“I’m for it,” board Chairman James Petro said. “It’s for the revitalization of Newburgh and it gets kids off the street corners, and I think if Mr. Kaplan steps up and does that, he deserves to have some support from the county.”
1. Does the Orange County IDA have statutory authority?
While the Armory project promises many benefits to the City of Newburgh, there are questions as to whether it is appropriate for an industrial development agency to make such a charitable contribution. IDAs must file reports to the Authority Budget Office (ABO), who provides oversight to all public authorities in New York State.
The ABO refused to give a legal opinion on the appropriateness of the proposed Armory grant, stating that they did not know “all the facts surrounding the nature and purpose of the Armory Unity Center.”
However, the ABO did raise the issue of statutory authority, writing:
While an IDA can accept grants from government or private sources and use those funds for appropriate IDA purposes, there appears to be no specific statutory authority for an IDA to distribute its own funds as grants or gifts to either public or private entities.
2. Can the Orange County IDA do civic facility projects?
The ABO went on to write:
In addition, IDAs are currently prohibited from financing or participating in civic facility projects.
What is a “civic facility project”? The short answer is any facility owned or occupied by a not-for-profit, with a few exceptions. The Newburgh Armory Unity Center is a not-for-profit occupying a city building. The full definition of “civic facility,” provided by the ABO:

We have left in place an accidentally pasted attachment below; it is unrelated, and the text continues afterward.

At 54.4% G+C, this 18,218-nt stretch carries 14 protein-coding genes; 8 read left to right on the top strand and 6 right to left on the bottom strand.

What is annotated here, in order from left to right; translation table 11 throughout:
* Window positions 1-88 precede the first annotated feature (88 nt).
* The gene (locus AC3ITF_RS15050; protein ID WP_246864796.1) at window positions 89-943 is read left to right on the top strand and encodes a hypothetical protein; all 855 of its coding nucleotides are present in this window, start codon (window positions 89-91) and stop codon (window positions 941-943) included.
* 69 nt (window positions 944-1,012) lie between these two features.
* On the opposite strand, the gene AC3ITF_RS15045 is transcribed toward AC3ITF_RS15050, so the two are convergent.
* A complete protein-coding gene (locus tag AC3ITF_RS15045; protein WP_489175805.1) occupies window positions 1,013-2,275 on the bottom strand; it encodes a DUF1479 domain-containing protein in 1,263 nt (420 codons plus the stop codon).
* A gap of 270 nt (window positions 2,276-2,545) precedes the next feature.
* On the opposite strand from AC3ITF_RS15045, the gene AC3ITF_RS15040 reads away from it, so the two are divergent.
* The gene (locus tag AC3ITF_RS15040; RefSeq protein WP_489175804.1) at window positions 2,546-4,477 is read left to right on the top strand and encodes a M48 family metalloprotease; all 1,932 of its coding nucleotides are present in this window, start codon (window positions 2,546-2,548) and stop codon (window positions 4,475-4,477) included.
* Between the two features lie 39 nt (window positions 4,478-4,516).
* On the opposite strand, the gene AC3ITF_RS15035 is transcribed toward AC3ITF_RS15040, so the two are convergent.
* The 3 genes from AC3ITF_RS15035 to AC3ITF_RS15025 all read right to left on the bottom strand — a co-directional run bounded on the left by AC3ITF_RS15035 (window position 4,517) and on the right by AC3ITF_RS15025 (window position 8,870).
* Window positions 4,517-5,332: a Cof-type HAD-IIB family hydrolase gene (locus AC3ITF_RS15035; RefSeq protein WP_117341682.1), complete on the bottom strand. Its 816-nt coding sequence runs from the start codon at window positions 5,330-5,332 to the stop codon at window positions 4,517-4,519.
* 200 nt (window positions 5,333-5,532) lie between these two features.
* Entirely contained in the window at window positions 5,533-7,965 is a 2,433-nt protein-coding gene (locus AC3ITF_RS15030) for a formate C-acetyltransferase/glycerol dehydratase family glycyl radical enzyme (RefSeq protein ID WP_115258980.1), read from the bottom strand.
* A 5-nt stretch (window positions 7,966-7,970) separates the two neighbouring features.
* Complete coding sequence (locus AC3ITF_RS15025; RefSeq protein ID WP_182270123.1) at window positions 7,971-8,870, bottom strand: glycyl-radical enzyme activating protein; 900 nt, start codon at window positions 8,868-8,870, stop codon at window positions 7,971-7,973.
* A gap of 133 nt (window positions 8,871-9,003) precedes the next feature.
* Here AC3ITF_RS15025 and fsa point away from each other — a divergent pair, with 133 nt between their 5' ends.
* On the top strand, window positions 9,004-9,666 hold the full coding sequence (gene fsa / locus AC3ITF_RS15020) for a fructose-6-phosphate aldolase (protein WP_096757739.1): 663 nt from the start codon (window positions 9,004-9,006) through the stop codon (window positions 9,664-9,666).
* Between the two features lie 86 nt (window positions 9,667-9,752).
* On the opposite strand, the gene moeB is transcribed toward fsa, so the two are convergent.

The definition of ‘civic facility’ was previously included in Section 854 of General Municipal Law, prior to its sunset in January 2008. This definition was “any facility which shall be owned or occupied by a not-for-profit corporation organized and existing under the laws of this state or authorized to conduct activities in this state. Such facilities shall not include convention centers, housing facilities, dormitories for educational institutions or roads, buildings, water systems, sewer systems, or any public facility for use by a municipality in the performance of its governmental functions or medical facilities which are predominately used for the delivery of medical services, except that such facilities shall include habilitation centers and hospices.”
No response from IDA attorney
On Wednesday I called the IDA’s office and left a message for Philip A. Crotty, the IDA attorney. As of Thursday evening he had not returned my call.
According to the THR article, the board members will vote on the grant at a future meeting. The next meeting will be sometime in mid-July. Unfortunately, the new website does not list when the IDA meetings will be in advance.